• To make a statement of replication to tell the person to drill the same thing again, possibly with a slight amendment to improve it or just to build it into muscle memory.

• To make a statement of application to indicate where else they might use the skill they are now experiencing success in.

27 Limit yourself.

Limit the amount of feedback you give, individually and as an organisation. If more than one person is coaching someone, make sure there is a system in place to track feedback, so people aren’t being overloaded.

28 Make it an everyday thing

The more you make a habit of feedback, the more normal it becomes. Use sentence starters when you begin to help everyone give both positive and constructive feedback. Experts begin by copying pastmasters.

29 Describe the solution, not the problem

Try to move from “Don’t…” Or “You shouldn’t…” To telling the person what to do. Make sure actions are specific and actionable. Look for ways to abbreviate commonly given guidance in your organisation. For example.

30 Lock it in

Summarize the feedback. Prioritize the actions. Ask recipients to restate the feedback to check for understanding.


31 Normalise Error

Push people beyond any current plateaus by pushing them beyond their current performance in practice sessions.

Don’t ignore errors in practice sessions. They’ll become ingrained.

Help performers identify their own errors.

Practice your techniques for responding to errors.

32 Break down your barriers to practice.

Anticipate that some people will feel awkward practicing.

Identify and name the barriers.

Overcome these barriers by diving in.

Use these phrases to help:

33 Make it fun to practice

Make use of friendly competition at training.

Don’t allow fun to detract from or take over from the objective of the training.

Encourage encouragement.

Incorporate elements of surprise in your training by, for example, putting a post it note under the chair of the next person to practice.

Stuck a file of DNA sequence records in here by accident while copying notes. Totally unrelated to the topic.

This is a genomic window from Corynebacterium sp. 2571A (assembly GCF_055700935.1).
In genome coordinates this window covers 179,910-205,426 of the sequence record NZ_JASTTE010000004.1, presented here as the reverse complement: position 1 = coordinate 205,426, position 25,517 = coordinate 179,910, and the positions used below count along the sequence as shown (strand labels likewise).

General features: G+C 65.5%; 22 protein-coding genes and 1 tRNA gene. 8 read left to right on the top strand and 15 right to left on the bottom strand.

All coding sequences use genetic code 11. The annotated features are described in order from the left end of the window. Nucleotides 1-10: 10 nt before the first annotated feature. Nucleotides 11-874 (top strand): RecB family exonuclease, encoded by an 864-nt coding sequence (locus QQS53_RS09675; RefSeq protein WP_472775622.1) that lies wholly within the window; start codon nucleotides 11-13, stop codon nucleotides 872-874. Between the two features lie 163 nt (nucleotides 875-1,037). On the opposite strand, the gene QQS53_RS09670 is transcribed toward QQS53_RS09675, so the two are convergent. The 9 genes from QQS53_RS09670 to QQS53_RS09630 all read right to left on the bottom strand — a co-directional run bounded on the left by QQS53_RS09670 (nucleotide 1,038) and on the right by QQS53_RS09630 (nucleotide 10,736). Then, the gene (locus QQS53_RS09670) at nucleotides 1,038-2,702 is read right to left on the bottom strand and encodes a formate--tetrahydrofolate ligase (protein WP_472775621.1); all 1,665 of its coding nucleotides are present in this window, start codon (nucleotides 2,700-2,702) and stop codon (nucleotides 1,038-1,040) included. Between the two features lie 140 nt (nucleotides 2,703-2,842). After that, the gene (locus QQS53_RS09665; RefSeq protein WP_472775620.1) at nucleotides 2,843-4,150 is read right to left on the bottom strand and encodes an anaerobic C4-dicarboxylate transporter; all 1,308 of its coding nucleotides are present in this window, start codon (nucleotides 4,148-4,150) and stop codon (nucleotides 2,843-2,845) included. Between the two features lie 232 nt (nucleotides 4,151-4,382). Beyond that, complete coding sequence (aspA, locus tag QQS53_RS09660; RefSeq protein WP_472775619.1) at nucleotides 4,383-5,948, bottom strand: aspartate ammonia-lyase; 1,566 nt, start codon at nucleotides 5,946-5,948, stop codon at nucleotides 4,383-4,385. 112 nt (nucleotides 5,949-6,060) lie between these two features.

34 Everybody does it.

Be willing to model yourself as leader of a workshop.

Ask for advice/feedback on your modeling.

Use language that is inviting and assumed everyone will practice.

35 Leverage peer to peer accountability.

Allow your team to self-identify particular skills and areas of growth they want to focus on, based on feedback.

Encourage teachers to see themselves as Academy teachers, rather than classroom teachers. “Together, we are the teachers of all the students at the Academy.”

36 Hire for practice

Before employing someone, carefully consider the practice tasks in the interview process. Use the opportunity to gauge their openness to feedback. Get them to repeat part of the task.

37 Praise the work which exceeds expectations.

Normalise praise which supports good practice. Praise actions, not traits. Differentiate acknowledgement from praise. Acknowledge when someone meets your expectations with a thank you. Praise when Simeon goes above and beyond expectations with praise.

Post practice

38 Look for the right things

After practicing, observe for the practiced skills in the final performance. Allow leaders to practice observing for discrete skills which have been practiced.

39 Coach during the game (don’t teach)

Don’t try to teach new material during a performance. Coaching during a game should only cue and remind people to use what they have already learnt.

40 Keep talking

Name all the discrete skills and drills you practice. Use the names when discussing the skills to keep them alive in your organisation.

41 Walk the line (between support and demand)

Frame feedback, not as helpful advice, but as something required to improve performance. Move away from “You could…” or “Try…” towards “This week we’re going to…”Next week, when you…” Communicate a sense of urgency when improvement is necessary. Be transparent about your role as evaluator when it is necessary.

42 Measure successes

Use teaching over time information – books, learning walks, assessment/progress data, staff self assessment – as a gauge of the effectiveness of practice sessions and to decide what needs to be practiced next.

It’s Rude Not To Point – Analyse This Part 5

Over the past four parts in my Analyse This series, I’ve explored the barriers to analytical writing about literature and established, I think, that we should stop reinforcing the idea that every paragraph should contain the same elements.

Though I think this is the case, it would be exceptionally difficult (more likely impossible) to craft a successful analytical response to a text without building it around a sequence of relevant and developed points. These do not necessarily have to come at the beginning of every paragraph, though you might initially teach students to position them in this way to develop a habit.